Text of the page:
Making it personal
Your friends are your friends because you know about them, you know what makes them tick, what they like and what they don’t like. Brand friendships are just the same. To make them more personal, we need to get down to specifics and find out what attributes help build that connection or make brands more distinguished. For example, in the grocery retail market, ‘value’ and ‘ease of shopping’ drive connection with the brand, but the way to make a stronger connection is through ‘commitment’.
In life we should be honest with ourselves: we’re not all great at everything, and people have perceptions of us and what we’re known for. The same is true for brands, so we need to look at what consumers say is important to them to make that emotional connection and then assess whether our brand is known for that factor in consumers’ minds. This data gives an insight, for example, into why Tesco has been struggling recently: consumers no longer associate the brand with the key drivers that make that all-important connection.
But we have to be true to ourselves and to our brand positioning. Consumers might be asking for something which just isn’t us, in which case we need to find a way to show our brand can deliver on what they want in a manner that fits existing perceptions and our capabilities.
So the key to building lasting brand friendships is to listen to what your friends are telling you. Do you know what your friends want from you? For example, in a category where customers want their brand friends to be the centre of attention – the life of the party – there’s no point in being the quiet brand in the corner. Alternatively, if you’re in a category where customers are looking for a brand that is distinguished by its trustworthy, solid and discreet reputation, there’s little point in thinking that prominence alone will win you friends.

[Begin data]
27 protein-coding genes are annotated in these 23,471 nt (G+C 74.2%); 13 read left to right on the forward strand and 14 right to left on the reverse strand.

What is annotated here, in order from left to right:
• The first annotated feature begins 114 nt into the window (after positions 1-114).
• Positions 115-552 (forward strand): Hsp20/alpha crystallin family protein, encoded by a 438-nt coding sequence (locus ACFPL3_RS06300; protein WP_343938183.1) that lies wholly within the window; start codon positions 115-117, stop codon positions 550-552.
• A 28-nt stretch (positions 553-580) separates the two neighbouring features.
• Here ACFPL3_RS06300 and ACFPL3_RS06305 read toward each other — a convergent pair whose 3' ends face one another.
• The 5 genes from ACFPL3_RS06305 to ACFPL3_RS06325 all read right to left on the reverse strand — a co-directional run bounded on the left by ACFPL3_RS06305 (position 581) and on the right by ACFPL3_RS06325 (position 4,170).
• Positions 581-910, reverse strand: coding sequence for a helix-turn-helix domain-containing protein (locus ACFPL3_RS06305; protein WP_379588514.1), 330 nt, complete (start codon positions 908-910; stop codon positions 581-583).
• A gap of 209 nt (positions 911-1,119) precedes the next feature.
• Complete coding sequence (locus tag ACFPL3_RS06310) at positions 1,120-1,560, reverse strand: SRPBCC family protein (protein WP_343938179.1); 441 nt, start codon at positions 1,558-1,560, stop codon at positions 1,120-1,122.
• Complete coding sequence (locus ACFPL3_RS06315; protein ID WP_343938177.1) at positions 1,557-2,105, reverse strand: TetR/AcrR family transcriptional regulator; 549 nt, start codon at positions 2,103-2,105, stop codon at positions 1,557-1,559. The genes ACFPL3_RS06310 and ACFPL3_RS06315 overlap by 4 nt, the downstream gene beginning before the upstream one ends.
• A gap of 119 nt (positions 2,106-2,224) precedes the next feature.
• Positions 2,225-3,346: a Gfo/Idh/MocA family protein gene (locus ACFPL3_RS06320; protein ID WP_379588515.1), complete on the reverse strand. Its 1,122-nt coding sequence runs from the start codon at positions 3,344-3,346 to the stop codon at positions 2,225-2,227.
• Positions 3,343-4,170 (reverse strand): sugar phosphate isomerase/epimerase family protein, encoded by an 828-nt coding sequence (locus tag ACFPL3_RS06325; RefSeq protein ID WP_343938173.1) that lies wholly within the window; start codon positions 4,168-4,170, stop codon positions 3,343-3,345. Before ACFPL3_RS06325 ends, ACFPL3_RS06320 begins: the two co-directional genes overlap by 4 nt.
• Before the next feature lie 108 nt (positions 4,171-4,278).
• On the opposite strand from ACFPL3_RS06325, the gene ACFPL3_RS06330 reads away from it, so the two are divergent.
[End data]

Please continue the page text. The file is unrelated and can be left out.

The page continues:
Making friends isn’t expensive and shouldn’t be complicated
It’s amazing to think that there are literally hundreds of brand managers out there who don’t know as much as they would like to about their brand. Sure, they know the sales figures, but they don’t know what consumers think and feel about the brand they are managing. Cost is often the excuse. Or, in many instances, their ‘brand tracker’ has become so convoluted that no-one reads the deck of slides any more.
Brand evaluation, done the right way, doesn’t have to be expensive. It needs to make the intangible become tangible and provide business-friendly metrics that deliver insights to help future brand strategy. Don’t be left in the dark. You can’t manage your brand if you don’t know what consumers think of it. Once you know what consumers want in your category, you can go about making those connections that will create lasting bonds, making consumers become advocates and, ultimately, friends for life.